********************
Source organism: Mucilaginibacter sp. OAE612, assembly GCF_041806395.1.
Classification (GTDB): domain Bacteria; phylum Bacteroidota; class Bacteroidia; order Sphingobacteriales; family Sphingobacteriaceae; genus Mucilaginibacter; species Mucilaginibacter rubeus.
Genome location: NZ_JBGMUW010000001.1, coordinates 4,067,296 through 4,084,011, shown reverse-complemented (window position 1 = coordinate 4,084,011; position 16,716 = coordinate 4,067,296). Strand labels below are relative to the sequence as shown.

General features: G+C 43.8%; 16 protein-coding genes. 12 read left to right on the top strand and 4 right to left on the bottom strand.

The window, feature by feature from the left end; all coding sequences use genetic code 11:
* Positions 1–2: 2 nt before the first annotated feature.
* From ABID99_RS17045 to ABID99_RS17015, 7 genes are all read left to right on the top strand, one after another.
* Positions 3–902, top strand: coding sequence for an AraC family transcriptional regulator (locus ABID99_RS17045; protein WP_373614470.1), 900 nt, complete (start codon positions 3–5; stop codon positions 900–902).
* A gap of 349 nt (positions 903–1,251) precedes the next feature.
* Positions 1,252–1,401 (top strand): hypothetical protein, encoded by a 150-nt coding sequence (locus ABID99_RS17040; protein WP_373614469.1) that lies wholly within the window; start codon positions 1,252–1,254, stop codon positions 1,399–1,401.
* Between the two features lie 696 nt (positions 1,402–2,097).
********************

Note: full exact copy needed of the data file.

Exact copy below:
Source organism: Mucilaginibacter sp. OAE612, assembly GCF_041806395.1.
Classification (GTDB): domain Bacteria; phylum Bacteroidota; class Bacteroidia; order Sphingobacteriales; family Sphingobacteriaceae; genus Mucilaginibacter; species Mucilaginibacter rubeus.
Genome location: NZ_JBGMUW010000001.1, coordinates 4,067,296 through 4,084,011, shown reverse-complemented (window position 1 = coordinate 4,084,011; position 16,716 = coordinate 4,067,296). Strand labels below are relative to the sequence as shown.

General features: G+C 43.8%; 16 protein-coding genes. 12 read left to right on the top strand and 4 right to left on the bottom strand.

The window, feature by feature from the left end; all coding sequences use genetic code 11:
* Positions 1–2: 2 nt before the first annotated feature.
* From ABID99_RS17045 to ABID99_RS17015, 7 genes are all read left to right on the top strand, one after another.
* Positions 3–902, top strand: coding sequence for an AraC family transcriptional regulator (locus ABID99_RS17045; protein WP_373614470.1), 900 nt, complete (start codon positions 3–5; stop codon positions 900–902).
* A gap of 349 nt (positions 903–1,251) precedes the next feature.
* Positions 1,252–1,401 (top strand): hypothetical protein, encoded by a 150-nt coding sequence (locus ABID99_RS17040; protein WP_373614469.1) that lies wholly within the window; start codon positions 1,252–1,254, stop codon positions 1,399–1,401.
* Between the two features lie 696 nt (positions 1,402–2,097).